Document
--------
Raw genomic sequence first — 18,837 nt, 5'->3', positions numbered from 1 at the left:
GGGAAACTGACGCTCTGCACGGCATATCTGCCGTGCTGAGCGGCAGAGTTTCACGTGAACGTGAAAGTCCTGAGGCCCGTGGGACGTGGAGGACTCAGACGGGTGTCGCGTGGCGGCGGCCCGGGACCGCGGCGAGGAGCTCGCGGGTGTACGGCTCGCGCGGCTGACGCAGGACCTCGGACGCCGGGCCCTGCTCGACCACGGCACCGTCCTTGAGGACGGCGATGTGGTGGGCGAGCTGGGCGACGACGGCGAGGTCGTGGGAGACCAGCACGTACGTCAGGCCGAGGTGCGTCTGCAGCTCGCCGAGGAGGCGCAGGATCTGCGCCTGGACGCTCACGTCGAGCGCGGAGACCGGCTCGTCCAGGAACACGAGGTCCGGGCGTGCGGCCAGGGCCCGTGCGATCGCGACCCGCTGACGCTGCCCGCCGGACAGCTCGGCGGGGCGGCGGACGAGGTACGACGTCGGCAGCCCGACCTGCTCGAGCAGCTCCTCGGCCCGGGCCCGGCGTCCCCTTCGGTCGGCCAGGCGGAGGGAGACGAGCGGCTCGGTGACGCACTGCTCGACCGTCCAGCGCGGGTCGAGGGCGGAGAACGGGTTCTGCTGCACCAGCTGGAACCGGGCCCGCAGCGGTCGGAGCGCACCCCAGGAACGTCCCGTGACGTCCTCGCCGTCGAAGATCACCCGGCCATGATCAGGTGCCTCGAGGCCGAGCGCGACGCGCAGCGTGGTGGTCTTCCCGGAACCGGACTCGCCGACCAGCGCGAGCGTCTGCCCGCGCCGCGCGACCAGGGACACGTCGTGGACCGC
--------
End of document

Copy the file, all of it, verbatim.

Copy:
Raw genomic sequence first — 18,837 nt, 5'->3', positions numbered from 1 at the left:
GGGAAACTGACGCTCTGCACGGCATATCTGCCGTGCTGAGCGGCAGAGTTTCACGTGAACGTGAAAGTCCTGAGGCCCGTGGGACGTGGAGGACTCAGACGGGTGTCGCGTGGCGGCGGCCCGGGACCGCGGCGAGGAGCTCGCGGGTGTACGGCTCGCGCGGCTGACGCAGGACCTCGGACGCCGGGCCCTGCTCGACCACGGCACCGTCCTTGAGGACGGCGATGTGGTGGGCGAGCTGGGCGACGACGGCGAGGTCGTGGGAGACCAGCACGTACGTCAGGCCGAGGTGCGTCTGCAGCTCGCCGAGGAGGCGCAGGATCTGCGCCTGGACGCTCACGTCGAGCGCGGAGACCGGCTCGTCCAGGAACACGAGGTCCGGGCGTGCGGCCAGGGCCCGTGCGATCGCGACCCGCTGACGCTGCCCGCCGGACAGCTCGGCGGGGCGGCGGACGAGGTACGACGTCGGCAGCCCGACCTGCTCGAGCAGCTCCTCGGCCCGGGCCCGGCGTCCCCTTCGGTCGGCCAGGCGGAGGGAGACGAGCGGCTCGGTGACGCACTGCTCGACCGTCCAGCGCGGGTCGAGGGCGGAGAACGGGTTCTGCTGCACCAGCTGGAACCGGGCCCGCAGCGGTCGGAGCGCACCCCAGGAACGTCCCGTGACGTCCTCGCCGTCGAAGATCACCCGGCCATGATCAGGTGCCTCGAGGCCGAGCGCGACGCGCAGCGTGGTGGTCTTCCCGGAACCGGACTCGCCGACCAGCGCGAGCGTCTGCCCGCGCCGCGCGACCAGGGACACGTCGTGGACCGC